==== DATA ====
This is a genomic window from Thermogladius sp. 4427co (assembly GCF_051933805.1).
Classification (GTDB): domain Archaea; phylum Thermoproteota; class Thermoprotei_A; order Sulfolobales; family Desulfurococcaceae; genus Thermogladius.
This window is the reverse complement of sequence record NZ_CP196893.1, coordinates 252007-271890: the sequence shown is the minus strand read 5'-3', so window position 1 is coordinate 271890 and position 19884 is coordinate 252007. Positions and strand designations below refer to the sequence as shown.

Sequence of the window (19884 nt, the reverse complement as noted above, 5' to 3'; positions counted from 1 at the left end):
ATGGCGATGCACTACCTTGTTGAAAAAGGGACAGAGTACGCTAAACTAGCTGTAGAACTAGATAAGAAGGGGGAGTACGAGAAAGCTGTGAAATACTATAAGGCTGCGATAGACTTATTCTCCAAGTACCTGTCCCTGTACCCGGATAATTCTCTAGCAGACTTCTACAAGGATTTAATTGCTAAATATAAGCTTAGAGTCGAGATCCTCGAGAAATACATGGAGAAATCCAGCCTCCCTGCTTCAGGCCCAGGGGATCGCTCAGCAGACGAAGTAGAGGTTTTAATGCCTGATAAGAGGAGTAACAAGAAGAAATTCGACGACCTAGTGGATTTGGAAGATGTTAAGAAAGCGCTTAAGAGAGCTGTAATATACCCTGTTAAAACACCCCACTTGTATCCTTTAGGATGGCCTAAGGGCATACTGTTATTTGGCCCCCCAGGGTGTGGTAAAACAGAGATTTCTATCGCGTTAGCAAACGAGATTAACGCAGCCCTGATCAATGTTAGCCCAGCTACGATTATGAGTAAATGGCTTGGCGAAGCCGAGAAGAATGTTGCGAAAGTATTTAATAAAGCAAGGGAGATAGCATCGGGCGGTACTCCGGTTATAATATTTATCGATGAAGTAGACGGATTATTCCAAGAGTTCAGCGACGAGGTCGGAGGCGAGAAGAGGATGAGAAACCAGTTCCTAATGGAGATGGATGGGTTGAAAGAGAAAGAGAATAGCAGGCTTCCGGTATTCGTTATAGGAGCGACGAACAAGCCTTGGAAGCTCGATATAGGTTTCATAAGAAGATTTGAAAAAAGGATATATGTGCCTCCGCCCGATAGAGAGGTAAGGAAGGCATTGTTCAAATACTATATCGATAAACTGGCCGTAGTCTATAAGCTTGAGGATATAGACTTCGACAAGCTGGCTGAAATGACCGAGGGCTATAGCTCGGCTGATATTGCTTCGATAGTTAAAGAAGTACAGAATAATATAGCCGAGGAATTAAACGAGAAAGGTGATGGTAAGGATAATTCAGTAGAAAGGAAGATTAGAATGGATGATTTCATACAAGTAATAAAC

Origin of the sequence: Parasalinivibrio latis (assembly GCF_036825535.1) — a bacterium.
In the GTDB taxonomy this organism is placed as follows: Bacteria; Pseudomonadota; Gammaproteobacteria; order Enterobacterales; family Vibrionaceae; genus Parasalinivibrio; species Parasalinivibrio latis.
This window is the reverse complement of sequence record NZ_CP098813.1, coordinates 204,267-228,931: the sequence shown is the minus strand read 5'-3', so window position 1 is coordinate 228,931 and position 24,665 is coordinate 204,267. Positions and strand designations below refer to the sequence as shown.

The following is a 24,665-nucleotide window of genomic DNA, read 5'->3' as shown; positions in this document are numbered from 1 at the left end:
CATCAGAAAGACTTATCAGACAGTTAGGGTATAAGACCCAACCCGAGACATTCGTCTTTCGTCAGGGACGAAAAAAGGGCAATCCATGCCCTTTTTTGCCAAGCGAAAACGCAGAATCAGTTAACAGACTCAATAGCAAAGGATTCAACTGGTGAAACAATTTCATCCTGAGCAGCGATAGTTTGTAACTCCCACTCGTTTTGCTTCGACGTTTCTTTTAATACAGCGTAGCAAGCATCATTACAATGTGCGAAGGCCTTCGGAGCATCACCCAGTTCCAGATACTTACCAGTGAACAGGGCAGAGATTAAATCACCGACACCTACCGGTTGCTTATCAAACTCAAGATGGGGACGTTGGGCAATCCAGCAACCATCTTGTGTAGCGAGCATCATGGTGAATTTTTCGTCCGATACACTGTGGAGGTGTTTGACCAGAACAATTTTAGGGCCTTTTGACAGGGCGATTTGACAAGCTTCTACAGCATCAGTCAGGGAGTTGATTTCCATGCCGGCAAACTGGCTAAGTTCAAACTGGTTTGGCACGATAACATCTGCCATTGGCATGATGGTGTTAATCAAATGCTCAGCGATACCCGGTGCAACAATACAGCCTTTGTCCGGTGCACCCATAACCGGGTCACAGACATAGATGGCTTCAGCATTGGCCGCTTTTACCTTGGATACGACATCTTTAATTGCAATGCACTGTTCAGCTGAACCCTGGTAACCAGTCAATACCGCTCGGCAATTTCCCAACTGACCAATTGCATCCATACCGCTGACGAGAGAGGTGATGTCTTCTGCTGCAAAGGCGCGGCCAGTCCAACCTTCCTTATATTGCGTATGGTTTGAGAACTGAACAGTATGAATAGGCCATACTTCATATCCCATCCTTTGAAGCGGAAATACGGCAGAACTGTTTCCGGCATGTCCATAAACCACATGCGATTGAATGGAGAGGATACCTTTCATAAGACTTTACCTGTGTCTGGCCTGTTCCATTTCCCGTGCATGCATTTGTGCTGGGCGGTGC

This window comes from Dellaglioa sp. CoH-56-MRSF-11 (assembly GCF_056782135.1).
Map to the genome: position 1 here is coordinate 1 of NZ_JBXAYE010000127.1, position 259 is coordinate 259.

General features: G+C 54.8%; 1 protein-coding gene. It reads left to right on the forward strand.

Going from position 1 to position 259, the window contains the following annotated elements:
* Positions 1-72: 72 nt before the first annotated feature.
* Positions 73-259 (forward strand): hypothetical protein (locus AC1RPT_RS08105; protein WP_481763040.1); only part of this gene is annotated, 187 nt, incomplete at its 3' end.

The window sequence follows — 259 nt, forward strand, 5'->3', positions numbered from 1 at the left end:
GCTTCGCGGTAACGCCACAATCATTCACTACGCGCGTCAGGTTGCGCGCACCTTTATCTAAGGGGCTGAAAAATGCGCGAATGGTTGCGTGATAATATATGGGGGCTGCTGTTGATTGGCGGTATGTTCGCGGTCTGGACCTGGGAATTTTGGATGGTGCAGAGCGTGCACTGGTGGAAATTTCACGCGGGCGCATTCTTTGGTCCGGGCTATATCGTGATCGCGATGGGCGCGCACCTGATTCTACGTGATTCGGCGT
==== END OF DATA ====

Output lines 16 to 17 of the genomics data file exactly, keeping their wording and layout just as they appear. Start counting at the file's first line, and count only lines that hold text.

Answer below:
* Positions 73-259 (forward strand): hypothetical protein (locus AC1RPT_RS08105; protein WP_481763040.1); only part of this gene is annotated, 187 nt, incomplete at its 3' end.

The window sequence follows — 259 nt, forward strand, 5'->3', positions numbered from 1 at the left end: